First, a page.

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Fast food giants' ads for healthier kids meals don't send the right message

(Lebanon, NH, 3/31/14) Fast food giants attempts at depicting healthier kids' meals frequently goes unnoticed by children ages 3 to 7 years old according to a new study by Dartmouth-Hitchcock Norris Cotton Cancer Center. In research published on March 31, 2014 in JAMA Pediatrics, Dartmouth researchers found that one-half to one-third of children did not identify milk when shown McDonald's and Burger King children's advertising images depicting that product. Sliced apples in Burger King's ads were identified as apples by only 10 percent of young viewers; instead most reported they were french fries.

Other children admitted being confused by the depiction, as with one child who pointed to the product and said, "And I see someare those apples slices?"

The researcher replied, "I can't tell youyou just have to say what you think they are."

"I think they're french fries," the child responded.

To view a videotape of this and other responses from children participating in the study, click on the following link:

"Burger King's depiction of apple slices as 'Fresh Apple Fries' was misleading to children in the target age range," said principal investigator James Sargent, MD, co-director Cancer Control Research Program at Norris Cotton Cancer Center. "The advertisement would be deceptive by industry standards, yet their self-regulation bodies took no action to address the misleading depiction."

In 2010 McDonald's and Burger King began to advertise apples and milk in kids meals. Sargent and his colleagues studied fast food television ads aimed at children from July 2010 through June 2011. In this study researchers extracted "freeze frames" of Kids Meals shown in TV ads that appeared on Cartoon Network, Nickelodeon, and other children's cable networks. Of the four healthy food depictions studied, only McDonald's presentation of apple slices was recognized as an apple product by a large majority of the target audience, regardless of age. Researchers found that the other three presentations represented poor communication.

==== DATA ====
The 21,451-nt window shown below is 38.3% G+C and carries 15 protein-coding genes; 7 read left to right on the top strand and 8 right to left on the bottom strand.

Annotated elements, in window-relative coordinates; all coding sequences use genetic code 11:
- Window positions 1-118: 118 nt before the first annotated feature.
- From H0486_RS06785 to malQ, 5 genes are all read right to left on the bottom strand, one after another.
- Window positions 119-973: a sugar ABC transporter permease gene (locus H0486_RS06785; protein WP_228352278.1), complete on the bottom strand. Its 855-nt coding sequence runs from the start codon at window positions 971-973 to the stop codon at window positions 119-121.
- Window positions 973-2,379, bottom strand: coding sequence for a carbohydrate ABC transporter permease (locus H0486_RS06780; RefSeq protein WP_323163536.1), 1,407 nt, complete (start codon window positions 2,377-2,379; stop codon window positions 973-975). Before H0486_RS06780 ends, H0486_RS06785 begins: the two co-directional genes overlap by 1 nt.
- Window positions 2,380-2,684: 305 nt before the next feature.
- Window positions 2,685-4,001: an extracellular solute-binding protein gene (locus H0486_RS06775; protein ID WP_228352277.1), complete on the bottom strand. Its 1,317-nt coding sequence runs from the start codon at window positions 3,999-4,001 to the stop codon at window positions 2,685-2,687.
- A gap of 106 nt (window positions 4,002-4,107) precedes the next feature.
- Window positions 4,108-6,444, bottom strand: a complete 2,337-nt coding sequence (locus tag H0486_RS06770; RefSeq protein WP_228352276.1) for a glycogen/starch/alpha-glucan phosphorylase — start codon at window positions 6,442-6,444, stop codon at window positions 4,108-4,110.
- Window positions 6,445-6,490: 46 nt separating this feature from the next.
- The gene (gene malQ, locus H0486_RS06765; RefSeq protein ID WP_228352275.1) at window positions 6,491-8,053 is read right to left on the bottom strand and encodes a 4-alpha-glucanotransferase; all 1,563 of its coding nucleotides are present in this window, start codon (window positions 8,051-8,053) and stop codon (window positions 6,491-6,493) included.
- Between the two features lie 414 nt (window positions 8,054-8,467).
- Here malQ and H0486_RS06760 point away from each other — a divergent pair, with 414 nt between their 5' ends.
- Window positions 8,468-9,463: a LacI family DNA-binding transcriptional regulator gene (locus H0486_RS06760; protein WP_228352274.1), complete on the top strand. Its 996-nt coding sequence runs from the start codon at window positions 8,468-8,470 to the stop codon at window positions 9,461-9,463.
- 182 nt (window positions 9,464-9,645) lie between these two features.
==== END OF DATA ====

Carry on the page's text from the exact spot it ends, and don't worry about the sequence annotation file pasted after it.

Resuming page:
This study follows an earlier investigation conducted by Sargent and his colleagues, which found that McDonald's and Burger King children's advertising emphasized giveaways like toys or box office movie tie-ins to develop children's brand awareness for fast food chains, despite self-imposed guidelines that discourage the practice.

While the Food and Drug Administration and the Federal Trade Commission play important regulatory roles in food labeling and marketing, the Better Business Bureau operates a self-regulatory system for children's advertising. Two different programs offer guidelines to keep children's advertising focused on the food, not toys, and, more specifically, on foods with nutritional value.

"The fast food industry spends somewhere between $100 to 200 million dollars a year on advertising to children, ads that aim to develop brand awareness and preferences in children who can't even read or write, much less think critically about what is being presented." said Sargent.

Contact: Donna Dubuc
The Geisel School of Medicine at Dartmouth

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